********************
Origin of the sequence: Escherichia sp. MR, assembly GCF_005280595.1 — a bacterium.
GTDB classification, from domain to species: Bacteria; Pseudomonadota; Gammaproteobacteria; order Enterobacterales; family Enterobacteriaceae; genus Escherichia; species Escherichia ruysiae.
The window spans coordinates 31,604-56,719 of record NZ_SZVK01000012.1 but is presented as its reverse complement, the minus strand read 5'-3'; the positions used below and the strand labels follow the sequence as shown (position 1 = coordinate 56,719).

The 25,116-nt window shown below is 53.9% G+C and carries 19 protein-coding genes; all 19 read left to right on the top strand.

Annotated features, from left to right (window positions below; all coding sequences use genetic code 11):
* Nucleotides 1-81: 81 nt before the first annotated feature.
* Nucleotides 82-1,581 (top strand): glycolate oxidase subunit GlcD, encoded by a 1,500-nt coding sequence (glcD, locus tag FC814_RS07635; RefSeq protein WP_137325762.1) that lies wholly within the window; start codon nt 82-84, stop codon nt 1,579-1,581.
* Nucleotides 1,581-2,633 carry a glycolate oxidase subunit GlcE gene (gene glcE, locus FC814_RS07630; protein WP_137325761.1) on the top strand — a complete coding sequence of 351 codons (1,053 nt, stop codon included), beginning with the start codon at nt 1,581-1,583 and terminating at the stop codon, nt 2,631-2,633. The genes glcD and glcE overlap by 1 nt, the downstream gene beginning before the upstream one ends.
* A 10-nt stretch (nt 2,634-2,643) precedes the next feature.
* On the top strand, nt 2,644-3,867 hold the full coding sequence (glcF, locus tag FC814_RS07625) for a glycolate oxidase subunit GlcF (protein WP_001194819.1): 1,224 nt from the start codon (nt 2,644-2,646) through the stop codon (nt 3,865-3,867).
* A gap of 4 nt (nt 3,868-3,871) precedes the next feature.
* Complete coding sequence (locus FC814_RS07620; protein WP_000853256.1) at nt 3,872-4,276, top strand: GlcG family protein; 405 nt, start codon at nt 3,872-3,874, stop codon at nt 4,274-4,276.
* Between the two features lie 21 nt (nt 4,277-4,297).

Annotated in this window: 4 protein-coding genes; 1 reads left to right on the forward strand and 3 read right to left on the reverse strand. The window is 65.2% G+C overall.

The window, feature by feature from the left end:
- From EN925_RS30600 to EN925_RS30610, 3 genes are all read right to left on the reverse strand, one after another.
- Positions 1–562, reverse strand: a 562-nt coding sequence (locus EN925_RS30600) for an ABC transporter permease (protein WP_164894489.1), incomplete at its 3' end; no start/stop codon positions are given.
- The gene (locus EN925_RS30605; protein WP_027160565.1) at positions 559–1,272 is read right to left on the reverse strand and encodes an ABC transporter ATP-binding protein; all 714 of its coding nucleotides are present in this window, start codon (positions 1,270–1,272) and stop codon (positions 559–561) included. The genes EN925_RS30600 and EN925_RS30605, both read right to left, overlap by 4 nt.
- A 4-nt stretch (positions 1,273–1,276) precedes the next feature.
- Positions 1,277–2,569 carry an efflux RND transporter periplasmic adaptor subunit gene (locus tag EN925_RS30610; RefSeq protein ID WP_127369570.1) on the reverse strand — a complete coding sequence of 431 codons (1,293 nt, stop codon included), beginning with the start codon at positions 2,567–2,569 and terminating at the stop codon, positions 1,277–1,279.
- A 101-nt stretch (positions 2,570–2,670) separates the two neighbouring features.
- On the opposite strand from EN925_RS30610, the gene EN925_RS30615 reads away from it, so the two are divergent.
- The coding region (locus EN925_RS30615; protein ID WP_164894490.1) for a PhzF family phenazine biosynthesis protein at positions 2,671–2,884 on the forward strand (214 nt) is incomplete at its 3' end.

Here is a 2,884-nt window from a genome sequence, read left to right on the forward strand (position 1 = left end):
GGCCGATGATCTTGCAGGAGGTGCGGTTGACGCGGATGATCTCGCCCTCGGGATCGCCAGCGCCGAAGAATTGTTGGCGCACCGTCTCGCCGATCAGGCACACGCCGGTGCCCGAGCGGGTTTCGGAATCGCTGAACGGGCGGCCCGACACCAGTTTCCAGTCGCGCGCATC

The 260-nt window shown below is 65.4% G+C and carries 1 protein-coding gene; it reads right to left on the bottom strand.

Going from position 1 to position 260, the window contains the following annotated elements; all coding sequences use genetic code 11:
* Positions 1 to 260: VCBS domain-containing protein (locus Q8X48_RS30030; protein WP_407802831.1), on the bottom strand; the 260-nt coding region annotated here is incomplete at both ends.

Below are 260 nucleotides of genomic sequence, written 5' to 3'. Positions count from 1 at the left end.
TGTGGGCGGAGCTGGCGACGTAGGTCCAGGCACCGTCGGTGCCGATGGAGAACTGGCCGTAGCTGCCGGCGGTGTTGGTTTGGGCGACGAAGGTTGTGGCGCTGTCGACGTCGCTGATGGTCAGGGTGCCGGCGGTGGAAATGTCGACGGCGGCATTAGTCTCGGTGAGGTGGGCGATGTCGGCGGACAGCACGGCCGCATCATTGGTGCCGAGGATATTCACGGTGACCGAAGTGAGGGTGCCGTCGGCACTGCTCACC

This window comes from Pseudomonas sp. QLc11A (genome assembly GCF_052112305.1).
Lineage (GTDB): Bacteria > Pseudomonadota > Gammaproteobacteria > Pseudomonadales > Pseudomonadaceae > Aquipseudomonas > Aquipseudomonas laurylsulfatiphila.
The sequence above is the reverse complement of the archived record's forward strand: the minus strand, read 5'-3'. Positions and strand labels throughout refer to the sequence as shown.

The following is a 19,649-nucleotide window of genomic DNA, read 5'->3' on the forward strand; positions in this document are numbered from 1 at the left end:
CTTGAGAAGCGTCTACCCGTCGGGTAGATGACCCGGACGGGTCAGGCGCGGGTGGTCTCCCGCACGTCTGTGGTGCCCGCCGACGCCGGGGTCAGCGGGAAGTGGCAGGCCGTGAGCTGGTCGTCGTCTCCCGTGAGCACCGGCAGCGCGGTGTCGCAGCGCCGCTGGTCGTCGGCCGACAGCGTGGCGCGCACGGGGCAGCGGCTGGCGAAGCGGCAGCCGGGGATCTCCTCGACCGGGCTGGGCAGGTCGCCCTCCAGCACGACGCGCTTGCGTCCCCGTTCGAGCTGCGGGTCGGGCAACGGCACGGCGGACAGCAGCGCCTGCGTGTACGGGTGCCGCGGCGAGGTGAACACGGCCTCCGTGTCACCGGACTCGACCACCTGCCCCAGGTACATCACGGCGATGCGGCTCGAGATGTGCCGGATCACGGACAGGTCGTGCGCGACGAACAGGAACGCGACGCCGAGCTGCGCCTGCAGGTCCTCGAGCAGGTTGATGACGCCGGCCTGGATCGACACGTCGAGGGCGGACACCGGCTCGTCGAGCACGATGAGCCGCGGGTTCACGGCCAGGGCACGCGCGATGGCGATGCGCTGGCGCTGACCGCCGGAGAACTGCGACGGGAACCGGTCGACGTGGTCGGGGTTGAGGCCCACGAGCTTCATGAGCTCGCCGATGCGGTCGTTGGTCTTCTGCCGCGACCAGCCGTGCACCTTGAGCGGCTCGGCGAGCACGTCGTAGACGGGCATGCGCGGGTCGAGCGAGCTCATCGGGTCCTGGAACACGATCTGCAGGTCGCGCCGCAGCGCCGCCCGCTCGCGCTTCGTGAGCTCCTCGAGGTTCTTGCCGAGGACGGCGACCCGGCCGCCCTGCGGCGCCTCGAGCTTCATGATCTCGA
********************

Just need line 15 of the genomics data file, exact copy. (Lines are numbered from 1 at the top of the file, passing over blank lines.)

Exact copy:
The window, feature by feature from the left end: